Holocaust stories are inevitably moving, always vital. What particularly inspires in "No Place to Run" is Gilbert — his resourcefulness, his devotion to family, his refusal to give up.
I had the honor of speaking with Gilbert and asked him point blank what he thought enabled him to survive. He answers: "Luck. Pure luck. And faith in God. It would have been impossible to survive without this faith. Some people became atheists during the war. But to me, the contrary occurred. One example, I'll give you. It was 1944, Yom Kippur. Behind barbed wires, [in Bergen-Belsen] I was praying by myself. At the end of the prayer I cried out to God, if you let my family and me survive, I will buy a Torah in your name. I kept my word."
In 1968, Gilbert purchased a Torah from Czechoslovakia and donated it to Temple Beth El in Closter, N.J.
When pressed further about how he survived, however, Gilbert admits: "I did many things. Never do what you're supposed to do, is one of my guidelines. All my life I was a risk-taker. I arrived in America in 1953 with $86 in my pocket. Today I'm comfortable."
Indeed, during World War II, Gilbert forged connections wherever he could and took many risks. He also paid attention to danger signs. German-born, when he first heard Hitler's anti-Semitic speeches in 1935 and saw the cheering German crowds, he left for Paris. To remain in France, he enrolled at the Sorbonne, where he met his future wife, Sophie. When the war began, the couple were living in Warsaw with their daughter, 2-year-old Micki.
From the time Poland was first invaded, to the imprisonment of Jews in the Warsaw Ghetto to the final years in Bergen-Belsen (where he says Anne Frank was a neighbor across the barbed wire), Gilbert was never a victim. He always took whatever proactive steps he could to save his family, friends, fellow Jews and himself.
When Jewish businesses were taken over by representatives of the Nazis, he convinced the German kommisar to hire him at his former job. This meant removing his armband while at work (a violation of Nazi law) and risking severe punishment if caught. He entered into extremely dangerous business deals with Poles, German agents and other Jews. The extra money he earned paid for life-saving bribes, hiding places for his wife and daughter and crucial documentation. Once the hard-earned funds paid for six pairs of stockings for the girlfriend of a Gestapo member. She repaid Gilbert with vital information that later saved the lives of his family.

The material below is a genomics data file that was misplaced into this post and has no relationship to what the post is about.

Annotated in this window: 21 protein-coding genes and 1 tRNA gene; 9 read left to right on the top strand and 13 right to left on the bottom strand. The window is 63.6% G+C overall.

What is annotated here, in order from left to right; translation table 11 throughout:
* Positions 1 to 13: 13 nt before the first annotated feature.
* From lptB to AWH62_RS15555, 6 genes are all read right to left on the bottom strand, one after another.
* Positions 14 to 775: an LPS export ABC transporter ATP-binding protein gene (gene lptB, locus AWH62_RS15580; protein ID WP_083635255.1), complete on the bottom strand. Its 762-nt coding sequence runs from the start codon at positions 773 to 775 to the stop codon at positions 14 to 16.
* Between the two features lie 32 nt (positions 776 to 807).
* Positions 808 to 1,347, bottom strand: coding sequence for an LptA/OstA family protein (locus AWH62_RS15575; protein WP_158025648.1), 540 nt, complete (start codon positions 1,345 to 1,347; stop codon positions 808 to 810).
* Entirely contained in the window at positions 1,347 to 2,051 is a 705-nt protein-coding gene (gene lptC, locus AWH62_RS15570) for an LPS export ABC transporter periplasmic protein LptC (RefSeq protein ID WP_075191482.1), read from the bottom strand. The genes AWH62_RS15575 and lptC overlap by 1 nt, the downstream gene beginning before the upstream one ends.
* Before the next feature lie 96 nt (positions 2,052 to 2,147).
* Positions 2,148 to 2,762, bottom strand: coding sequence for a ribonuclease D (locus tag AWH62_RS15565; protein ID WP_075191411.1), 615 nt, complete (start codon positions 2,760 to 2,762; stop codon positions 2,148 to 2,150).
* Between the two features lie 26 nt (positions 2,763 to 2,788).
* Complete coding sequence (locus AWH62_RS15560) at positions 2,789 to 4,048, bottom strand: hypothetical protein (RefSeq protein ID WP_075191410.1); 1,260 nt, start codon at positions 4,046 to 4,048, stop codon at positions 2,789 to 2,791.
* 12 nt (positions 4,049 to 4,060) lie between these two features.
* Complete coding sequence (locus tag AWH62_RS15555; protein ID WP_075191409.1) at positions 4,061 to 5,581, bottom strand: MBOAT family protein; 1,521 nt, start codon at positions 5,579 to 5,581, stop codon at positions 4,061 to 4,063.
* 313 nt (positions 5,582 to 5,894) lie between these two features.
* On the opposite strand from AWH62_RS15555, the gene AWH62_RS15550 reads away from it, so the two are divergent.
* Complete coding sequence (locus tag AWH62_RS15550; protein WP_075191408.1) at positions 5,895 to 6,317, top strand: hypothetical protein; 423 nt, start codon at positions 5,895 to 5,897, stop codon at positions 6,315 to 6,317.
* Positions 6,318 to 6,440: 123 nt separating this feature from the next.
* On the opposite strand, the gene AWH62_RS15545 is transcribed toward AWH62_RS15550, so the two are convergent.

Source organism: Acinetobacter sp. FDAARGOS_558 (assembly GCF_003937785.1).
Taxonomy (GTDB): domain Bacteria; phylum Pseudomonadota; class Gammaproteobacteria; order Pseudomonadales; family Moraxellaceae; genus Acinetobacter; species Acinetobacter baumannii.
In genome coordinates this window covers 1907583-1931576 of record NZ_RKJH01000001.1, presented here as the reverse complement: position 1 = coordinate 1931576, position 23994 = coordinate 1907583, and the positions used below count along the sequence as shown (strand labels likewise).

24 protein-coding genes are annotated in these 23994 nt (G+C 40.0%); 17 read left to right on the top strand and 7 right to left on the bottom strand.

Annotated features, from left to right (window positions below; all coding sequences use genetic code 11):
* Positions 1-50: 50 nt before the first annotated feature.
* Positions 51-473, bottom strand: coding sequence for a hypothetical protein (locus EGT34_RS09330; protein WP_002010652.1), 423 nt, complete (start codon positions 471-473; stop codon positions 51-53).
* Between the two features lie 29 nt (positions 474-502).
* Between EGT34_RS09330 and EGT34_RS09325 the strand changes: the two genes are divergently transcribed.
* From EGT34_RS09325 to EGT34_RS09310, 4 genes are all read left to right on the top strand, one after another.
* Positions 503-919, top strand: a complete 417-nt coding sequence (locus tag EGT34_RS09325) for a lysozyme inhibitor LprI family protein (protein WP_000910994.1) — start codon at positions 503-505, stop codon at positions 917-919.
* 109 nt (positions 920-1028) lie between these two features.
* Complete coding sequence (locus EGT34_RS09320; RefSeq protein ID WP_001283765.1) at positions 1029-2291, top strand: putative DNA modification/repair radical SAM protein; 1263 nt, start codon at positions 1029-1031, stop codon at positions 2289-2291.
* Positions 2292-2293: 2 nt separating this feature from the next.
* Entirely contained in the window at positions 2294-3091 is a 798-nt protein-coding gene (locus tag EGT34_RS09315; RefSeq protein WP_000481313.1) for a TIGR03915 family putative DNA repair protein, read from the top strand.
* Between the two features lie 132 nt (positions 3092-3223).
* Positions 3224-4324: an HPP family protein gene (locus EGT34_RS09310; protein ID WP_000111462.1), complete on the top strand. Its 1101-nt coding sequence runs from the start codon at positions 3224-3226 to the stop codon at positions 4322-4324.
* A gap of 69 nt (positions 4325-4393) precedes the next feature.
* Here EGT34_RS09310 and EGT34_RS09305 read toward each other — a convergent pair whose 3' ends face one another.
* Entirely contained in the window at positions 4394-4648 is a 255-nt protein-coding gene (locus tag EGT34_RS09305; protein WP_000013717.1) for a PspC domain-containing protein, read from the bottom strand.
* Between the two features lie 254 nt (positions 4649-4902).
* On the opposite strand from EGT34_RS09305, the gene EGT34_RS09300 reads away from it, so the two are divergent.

Why did Gilbert write a book after 40 years of silence? In 1984, while attending a lecture by Maurice Friedman, he approached the professor and began to talk. Friedman became his mentor, encouraging him to write about his experiences. Sitting alone with a tape recorder, Gilbert was eventually able to tell his story. "It is a truth that must be told to avoid a recurrence," he explained.
He began to give speeches at colleges and high schools in San Diego. After much perseverance, his chronicles were finally published in London. He has appeared at two recent book signings, one at Black Oak Books in Berkeley, the other at Barnes and Noble in Walnut Creek. Understandably, he still doesn't like to discuss the war years and won't read from his work at the signings.
Gilbert hopes middle school children will read "No Place to Run," as well as adults of all ethnic and religious backgrounds. Although it is painful to delve into the past — he later said he had to take a nap after our interview — the most gratifying aspect of opening up has been teaching the younger generation. "I wrote it especially so my three grand-daughters could know what happened."
Gilbert is still active in numerous Jewish organizations including the Jewish Community Center, B'nai B'rith, ORT, Brandeis Library and his Independent synagogue, Beth Chaim in Danville.
When asked what he most wishes to convey through his memoir, he replied, "Simply because someone has a different color skin or isn't Jewish, that is no reason to hate. Our greatest enemy is hatred and prejudice."